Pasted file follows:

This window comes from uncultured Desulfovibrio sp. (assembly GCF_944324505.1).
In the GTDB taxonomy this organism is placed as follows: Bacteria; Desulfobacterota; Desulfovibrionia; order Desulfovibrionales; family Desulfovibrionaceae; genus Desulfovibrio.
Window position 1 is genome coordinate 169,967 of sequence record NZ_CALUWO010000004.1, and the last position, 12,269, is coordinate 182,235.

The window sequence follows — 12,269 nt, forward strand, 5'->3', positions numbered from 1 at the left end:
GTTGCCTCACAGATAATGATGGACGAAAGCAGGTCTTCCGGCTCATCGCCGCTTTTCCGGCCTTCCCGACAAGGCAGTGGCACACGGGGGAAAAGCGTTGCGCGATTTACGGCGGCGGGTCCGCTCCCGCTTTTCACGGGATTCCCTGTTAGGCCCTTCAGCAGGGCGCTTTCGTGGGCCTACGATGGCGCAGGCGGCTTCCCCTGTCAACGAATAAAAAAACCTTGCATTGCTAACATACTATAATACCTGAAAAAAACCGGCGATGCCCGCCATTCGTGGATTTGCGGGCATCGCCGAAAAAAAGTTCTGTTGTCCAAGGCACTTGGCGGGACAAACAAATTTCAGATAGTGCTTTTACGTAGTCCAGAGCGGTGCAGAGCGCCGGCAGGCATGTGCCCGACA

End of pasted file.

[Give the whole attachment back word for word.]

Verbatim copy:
This window comes from uncultured Desulfovibrio sp. (assembly GCF_944324505.1).
In the GTDB taxonomy this organism is placed as follows: Bacteria; Desulfobacterota; Desulfovibrionia; order Desulfovibrionales; family Desulfovibrionaceae; genus Desulfovibrio.
Window position 1 is genome coordinate 169,967 of sequence record NZ_CALUWO010000004.1, and the last position, 12,269, is coordinate 182,235.

The window sequence follows — 12,269 nt, forward strand, 5'->3', positions numbered from 1 at the left end:
GTTGCCTCACAGATAATGATGGACGAAAGCAGGTCTTCCGGCTCATCGCCGCTTTTCCGGCCTTCCCGACAAGGCAGTGGCACACGGGGGAAAAGCGTTGCGCGATTTACGGCGGCGGGTCCGCTCCCGCTTTTCACGGGATTCCCTGTTAGGCCCTTCAGCAGGGCGCTTTCGTGGGCCTACGATGGCGCAGGCGGCTTCCCCTGTCAACGAATAAAAAAACCTTGCATTGCTAACATACTATAATACCTGAAAAAAACCGGCGATGCCCGCCATTCGTGGATTTGCGGGCATCGCCGAAAAAAAGTTCTGTTGTCCAAGGCACTTGGCGGGACAAACAAATTTCAGATAGTGCTTTTACGTAGTCCAGAGCGGTGCAGAGCGCCGGCAGGCATGTGCCCGACA